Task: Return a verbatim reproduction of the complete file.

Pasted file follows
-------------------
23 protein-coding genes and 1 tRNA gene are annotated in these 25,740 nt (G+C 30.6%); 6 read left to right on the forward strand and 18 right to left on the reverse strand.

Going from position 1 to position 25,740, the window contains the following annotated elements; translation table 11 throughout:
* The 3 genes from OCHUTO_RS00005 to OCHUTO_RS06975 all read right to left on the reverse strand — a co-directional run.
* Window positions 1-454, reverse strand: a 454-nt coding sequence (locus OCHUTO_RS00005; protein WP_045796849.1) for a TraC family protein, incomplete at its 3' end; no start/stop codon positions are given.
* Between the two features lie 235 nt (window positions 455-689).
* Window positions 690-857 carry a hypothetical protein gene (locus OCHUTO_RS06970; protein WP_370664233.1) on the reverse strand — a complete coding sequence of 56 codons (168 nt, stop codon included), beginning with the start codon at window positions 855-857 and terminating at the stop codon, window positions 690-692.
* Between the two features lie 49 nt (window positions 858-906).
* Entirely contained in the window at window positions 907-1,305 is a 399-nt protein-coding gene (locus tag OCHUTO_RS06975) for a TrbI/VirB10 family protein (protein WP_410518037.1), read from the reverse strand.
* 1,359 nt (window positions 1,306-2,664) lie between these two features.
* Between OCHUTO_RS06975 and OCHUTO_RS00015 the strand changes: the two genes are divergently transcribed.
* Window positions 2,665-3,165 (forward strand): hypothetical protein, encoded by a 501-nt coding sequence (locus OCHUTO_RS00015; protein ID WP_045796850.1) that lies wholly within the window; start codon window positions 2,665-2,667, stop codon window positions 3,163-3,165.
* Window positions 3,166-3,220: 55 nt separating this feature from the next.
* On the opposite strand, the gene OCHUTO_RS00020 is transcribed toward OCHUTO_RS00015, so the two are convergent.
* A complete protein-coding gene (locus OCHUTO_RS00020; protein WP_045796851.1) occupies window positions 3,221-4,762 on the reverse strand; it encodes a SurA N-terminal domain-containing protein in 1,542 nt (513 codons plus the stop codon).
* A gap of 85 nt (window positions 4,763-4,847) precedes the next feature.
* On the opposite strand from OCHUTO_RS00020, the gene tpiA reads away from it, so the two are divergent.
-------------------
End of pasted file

23 protein-coding genes and 1 tRNA gene are annotated in these 25,740 nt (G+C 30.6%); 6 read left to right on the forward strand and 18 right to left on the reverse strand.

Going from position 1 to position 25,740, the window contains the following annotated elements; translation table 11 throughout:
* The 3 genes from OCHUTO_RS00005 to OCHUTO_RS06975 all read right to left on the reverse strand — a co-directional run.
* Window positions 1-454, reverse strand: a 454-nt coding sequence (locus OCHUTO_RS00005; protein WP_045796849.1) for a TraC family protein, incomplete at its 3' end; no start/stop codon positions are given.
* Between the two features lie 235 nt (window positions 455-689).
* Window positions 690-857 carry a hypothetical protein gene (locus OCHUTO_RS06970; protein WP_370664233.1) on the reverse strand — a complete coding sequence of 56 codons (168 nt, stop codon included), beginning with the start codon at window positions 855-857 and terminating at the stop codon, window positions 690-692.
* Between the two features lie 49 nt (window positions 858-906).
* Entirely contained in the window at window positions 907-1,305 is a 399-nt protein-coding gene (locus tag OCHUTO_RS06975) for a TrbI/VirB10 family protein (protein WP_410518037.1), read from the reverse strand.
* 1,359 nt (window positions 1,306-2,664) lie between these two features.
* Between OCHUTO_RS06975 and OCHUTO_RS00015 the strand changes: the two genes are divergently transcribed.
* Window positions 2,665-3,165 (forward strand): hypothetical protein, encoded by a 501-nt coding sequence (locus OCHUTO_RS00015; protein ID WP_045796850.1) that lies wholly within the window; start codon window positions 2,665-2,667, stop codon window positions 3,163-3,165.
* Window positions 3,166-3,220: 55 nt separating this feature from the next.
* On the opposite strand, the gene OCHUTO_RS00020 is transcribed toward OCHUTO_RS00015, so the two are convergent.
* A complete protein-coding gene (locus OCHUTO_RS00020; protein WP_045796851.1) occupies window positions 3,221-4,762 on the reverse strand; it encodes a SurA N-terminal domain-containing protein in 1,542 nt (513 codons plus the stop codon).
* A gap of 85 nt (window positions 4,763-4,847) precedes the next feature.
* On the opposite strand from OCHUTO_RS00020, the gene tpiA reads away from it, so the two are divergent.